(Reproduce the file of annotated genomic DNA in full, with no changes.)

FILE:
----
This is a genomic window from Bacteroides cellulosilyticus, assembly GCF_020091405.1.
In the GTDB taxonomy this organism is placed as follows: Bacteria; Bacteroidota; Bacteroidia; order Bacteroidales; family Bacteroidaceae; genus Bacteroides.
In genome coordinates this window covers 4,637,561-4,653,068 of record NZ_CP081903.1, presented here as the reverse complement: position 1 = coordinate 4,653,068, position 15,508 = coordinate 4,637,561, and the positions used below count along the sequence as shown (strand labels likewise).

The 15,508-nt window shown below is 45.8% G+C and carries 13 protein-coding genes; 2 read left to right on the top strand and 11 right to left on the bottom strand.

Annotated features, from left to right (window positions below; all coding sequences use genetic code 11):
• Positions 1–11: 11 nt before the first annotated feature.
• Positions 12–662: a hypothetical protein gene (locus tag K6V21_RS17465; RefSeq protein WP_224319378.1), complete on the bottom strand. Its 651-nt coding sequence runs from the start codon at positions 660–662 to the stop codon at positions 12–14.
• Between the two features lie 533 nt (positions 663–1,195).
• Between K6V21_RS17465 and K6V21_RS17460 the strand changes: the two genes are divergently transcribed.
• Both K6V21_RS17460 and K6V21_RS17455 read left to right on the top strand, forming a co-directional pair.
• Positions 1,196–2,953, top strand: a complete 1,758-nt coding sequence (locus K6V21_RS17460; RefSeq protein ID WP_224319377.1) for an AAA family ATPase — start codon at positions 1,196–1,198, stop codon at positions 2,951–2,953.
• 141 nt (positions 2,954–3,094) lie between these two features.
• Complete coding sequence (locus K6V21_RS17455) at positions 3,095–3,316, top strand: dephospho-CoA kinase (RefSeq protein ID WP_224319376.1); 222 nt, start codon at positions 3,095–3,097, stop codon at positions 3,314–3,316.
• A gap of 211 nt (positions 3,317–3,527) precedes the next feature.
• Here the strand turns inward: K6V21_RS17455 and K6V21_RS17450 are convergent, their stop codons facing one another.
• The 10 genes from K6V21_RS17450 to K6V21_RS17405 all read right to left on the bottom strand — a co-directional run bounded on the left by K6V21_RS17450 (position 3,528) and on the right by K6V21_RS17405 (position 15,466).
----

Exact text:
This is a genomic window from Bacteroides cellulosilyticus, assembly GCF_020091405.1.
In the GTDB taxonomy this organism is placed as follows: Bacteria; Bacteroidota; Bacteroidia; order Bacteroidales; family Bacteroidaceae; genus Bacteroides.
In genome coordinates this window covers 4,637,561-4,653,068 of record NZ_CP081903.1, presented here as the reverse complement: position 1 = coordinate 4,653,068, position 15,508 = coordinate 4,637,561, and the positions used below count along the sequence as shown (strand labels likewise).

The 15,508-nt window shown below is 45.8% G+C and carries 13 protein-coding genes; 2 read left to right on the top strand and 11 right to left on the bottom strand.

Annotated features, from left to right (window positions below; all coding sequences use genetic code 11):
• Positions 1–11: 11 nt before the first annotated feature.
• Positions 12–662: a hypothetical protein gene (locus tag K6V21_RS17465; RefSeq protein WP_224319378.1), complete on the bottom strand. Its 651-nt coding sequence runs from the start codon at positions 660–662 to the stop codon at positions 12–14.
• Between the two features lie 533 nt (positions 663–1,195).
• Between K6V21_RS17465 and K6V21_RS17460 the strand changes: the two genes are divergently transcribed.
• Both K6V21_RS17460 and K6V21_RS17455 read left to right on the top strand, forming a co-directional pair.
• Positions 1,196–2,953, top strand: a complete 1,758-nt coding sequence (locus K6V21_RS17460; RefSeq protein ID WP_224319377.1) for an AAA family ATPase — start codon at positions 1,196–1,198, stop codon at positions 2,951–2,953.
• 141 nt (positions 2,954–3,094) lie between these two features.
• Complete coding sequence (locus K6V21_RS17455) at positions 3,095–3,316, top strand: dephospho-CoA kinase (RefSeq protein ID WP_224319376.1); 222 nt, start codon at positions 3,095–3,097, stop codon at positions 3,314–3,316.
• A gap of 211 nt (positions 3,317–3,527) precedes the next feature.
• Here the strand turns inward: K6V21_RS17455 and K6V21_RS17450 are convergent, their stop codons facing one another.
• The 10 genes from K6V21_RS17450 to K6V21_RS17405 all read right to left on the bottom strand — a co-directional run bounded on the left by K6V21_RS17450 (position 3,528) and on the right by K6V21_RS17405 (position 15,466).